Peter Dale Scott | The Canadian Encyclopedia


Peter Dale Scott

Peter Dale Scott, poet, political scientist, diplomat, teacher (born 11 January 1929 in Montreal, QC). Peter Dale Scott is widely regarded as his generation’s most important English-language political poet. Offering influential commentary on American politics and history, Scott’s poetry blends autobiographical insights with the global themes that also preoccupy his non-fiction work.
Peter Dale Scott

Peter Dale Scott in 2009. (courtesy Jim Forest, flickr)

Education and Early Career

Peter Dale Scott is the only child of the painter Marian Dale Scott and F.R. Scott, an important modernist poet and law professor. Scott studied at McGill University, the Institut d’études politiques, Paris, and University College, Oxford, before receiving his PhD in political science from McGill in 1955. His dissertation contemplated the social and political thought of modernist American poet T.S. Eliot.

From 1957 to 1961, Scott was a Canadian diplomat serving at the United Nations General Assembly in Poland. Following this, he taught at the University of California, Berkeley, where he is now professor emeritus of English.

Political Writing

While teaching at Berkeley, Scott became involved in the anti-Vietnam War movement. In 1968, he signed the “Writers and Editors War Tax Protest,” refusing tax payments in protest of the war.

Scott has written or co-authored numerous books that critique American foreign policy. The Politics of Escalation in Vietnam (1966), his first book, is an early account of the underlying political factors shaping deepening US involvement in the Vietnam War. Crime and Cover-Up: The CIA, the Mafia, and the Dallas-Watergate Connection (1977) discusses the complexities of John F. Kennedy’s Cold War-era assassination and the backstory behind the famously incomplete Warren Commission report on his murder.

The Iran-Contra Connection: Secret Teams and Covert Operations in the Reagan Era (1987) and Cocaine Politics: Drugs, Armies and the CIA in Central America (1998)  both variously explore America’s complex proxy war with the Soviet Union in Central America. The Road to 9/11: Wealth, Empire and the Future of America (2007) explores America’s involvement in the Middle East following the terrorist attacks of 11 September 2001.


Scott has published ten books of poems, including Coming to Jakarta: Poem About Terror (1989), a book-length poem about the US support of anti-Communist rebels in Indonesia and the subsequent civil war massacre of 1965. Densely allusive, Jakarta is a work of richness and complexity, integrating the world of political violence with the growth of the poet’s mind. But while Coming to Jakarta focuses on events from 1965, when then-General Haji Muhammed Suharto wrested control of the government and endorsed what members of the CIA called “one of the worst atrocities of the 20th century,” the narrative is interwoven with more personal recollections of political repression throughout the world. In one passage, recalling his life in Poland in the late 1950s, Scott writes:

We talked for two hours 
and I think of him often 
as I read in the papers 
of Solidarnosc suppressed 
how those must be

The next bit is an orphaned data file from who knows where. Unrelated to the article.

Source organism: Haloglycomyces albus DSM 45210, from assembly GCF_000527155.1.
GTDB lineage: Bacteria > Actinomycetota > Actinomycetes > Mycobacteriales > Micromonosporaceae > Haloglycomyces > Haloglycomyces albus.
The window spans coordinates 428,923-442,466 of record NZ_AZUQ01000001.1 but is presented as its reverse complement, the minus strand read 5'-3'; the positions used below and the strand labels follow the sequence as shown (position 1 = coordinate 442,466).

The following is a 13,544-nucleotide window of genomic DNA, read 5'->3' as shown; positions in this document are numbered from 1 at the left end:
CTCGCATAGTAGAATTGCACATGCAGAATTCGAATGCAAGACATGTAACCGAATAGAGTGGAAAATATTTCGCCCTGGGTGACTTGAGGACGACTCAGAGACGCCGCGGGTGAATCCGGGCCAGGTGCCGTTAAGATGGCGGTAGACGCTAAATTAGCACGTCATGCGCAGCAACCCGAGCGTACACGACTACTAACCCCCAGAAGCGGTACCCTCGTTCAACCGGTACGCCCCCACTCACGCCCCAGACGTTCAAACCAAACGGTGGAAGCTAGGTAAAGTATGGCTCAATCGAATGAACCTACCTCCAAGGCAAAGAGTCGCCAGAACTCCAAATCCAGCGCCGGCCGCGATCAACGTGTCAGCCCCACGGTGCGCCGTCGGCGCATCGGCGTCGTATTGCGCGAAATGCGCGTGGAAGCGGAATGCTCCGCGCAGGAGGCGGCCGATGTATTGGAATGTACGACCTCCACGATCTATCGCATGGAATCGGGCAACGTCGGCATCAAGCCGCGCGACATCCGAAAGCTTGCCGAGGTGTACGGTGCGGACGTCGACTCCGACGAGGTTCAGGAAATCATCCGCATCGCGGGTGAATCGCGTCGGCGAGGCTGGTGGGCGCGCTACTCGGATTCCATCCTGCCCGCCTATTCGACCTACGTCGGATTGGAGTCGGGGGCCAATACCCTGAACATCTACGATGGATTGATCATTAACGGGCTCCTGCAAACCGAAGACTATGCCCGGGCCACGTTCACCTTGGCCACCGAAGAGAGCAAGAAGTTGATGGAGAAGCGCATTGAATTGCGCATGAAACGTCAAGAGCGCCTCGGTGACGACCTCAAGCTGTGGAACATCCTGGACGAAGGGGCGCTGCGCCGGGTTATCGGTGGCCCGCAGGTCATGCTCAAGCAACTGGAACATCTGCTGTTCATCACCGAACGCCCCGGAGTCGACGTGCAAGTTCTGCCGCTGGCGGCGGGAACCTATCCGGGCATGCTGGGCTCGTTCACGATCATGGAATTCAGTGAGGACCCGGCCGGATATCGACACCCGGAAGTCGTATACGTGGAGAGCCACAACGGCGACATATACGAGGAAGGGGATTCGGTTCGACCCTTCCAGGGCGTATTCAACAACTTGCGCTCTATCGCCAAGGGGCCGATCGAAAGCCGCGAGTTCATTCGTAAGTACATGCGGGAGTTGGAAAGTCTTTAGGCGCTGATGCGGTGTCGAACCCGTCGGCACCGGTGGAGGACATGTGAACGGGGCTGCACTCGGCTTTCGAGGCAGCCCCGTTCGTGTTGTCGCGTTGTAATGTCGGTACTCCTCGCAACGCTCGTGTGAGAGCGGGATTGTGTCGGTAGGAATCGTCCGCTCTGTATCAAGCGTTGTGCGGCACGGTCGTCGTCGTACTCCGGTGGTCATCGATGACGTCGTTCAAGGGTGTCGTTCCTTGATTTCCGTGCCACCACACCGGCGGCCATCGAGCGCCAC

privileged moments 
one can so transcend history 
how today he would not dare 
to have such a conversation 
nor I have the heart 
And yet those two hours 
in that ill-furnished precinct 
seem somehow more true 
than the street battles since 
My own life is easier 
no longer having to be consul 
I suspect that on our side 
officials of U.S. Steel

In Poetry and Terror: Politics and Poetics in Coming to Jakarta (2018), Scott analyzes Coming to Jakarta as an elegy for those who were killed in Indonesia, as well as “for the passing of the Sixties era, when so many of us imagined that a Movement might achieve major changes for a better America.” The book also includes a prose essay by Scott exploring the United States’ involvement in the 1965 massacre and discusses how the essay was banned by the Indonesian dictatorship.

Listening to the Candle: A Poem on Impulse (1992) is another book-length poem that chronicles Scott’s life. In 1994, he published two collections of shorter poems: Crossing Borders and Murmur of the Stars. Minding the Darkness: A Poem for the year 2000 (2000) is another ruminative, autobiographical poem.

Scott’s most recent book of poetry, Walking On Darkness (2016), is a collection of poems, many of them reflecting back on events in his life when he was still in Canada. In “Tavern Underworld,” he writes:

and what is this deficit in our daily life
that has driven us since Homer to seek truth
from the darkness of the underworld?
the Quebec tavern men’s room wall
where I had scribbled Daryl is a poet!
inspiring beneath it Is she? Well f—k a snake!
or those first all-night bouts on the waterfront
in Montreal with veterans from the war
who drank as if there was nothing now to learn
or all the useless foreign ships locked
in the winter ice of the Lachine Canal
seen by a boy at the top of Westmount Mountain
all now gone


In addition to writing his own poetry, Scott is also an accomplished translator, specifically from Polish, a language he mastered while working in the Canadian Consulate in Poland in the 1950s and early 1960s. Scott has translated the work of legendary post-war Polish poet Zbigniew Herbert with his colleague at Berkeley, the Nobel Prize-winning poet Czeslaw Milosz.


  • Freedom Award, International Center for Development Policy (1987)
  • Sylvia Meagher Award, Coalition on Political Assassinations (1996)
  • JFK Pioneer Award, JFKLancer (1997)
  • Lannan Poetry Award (shared with Alan Dugan) (2002)

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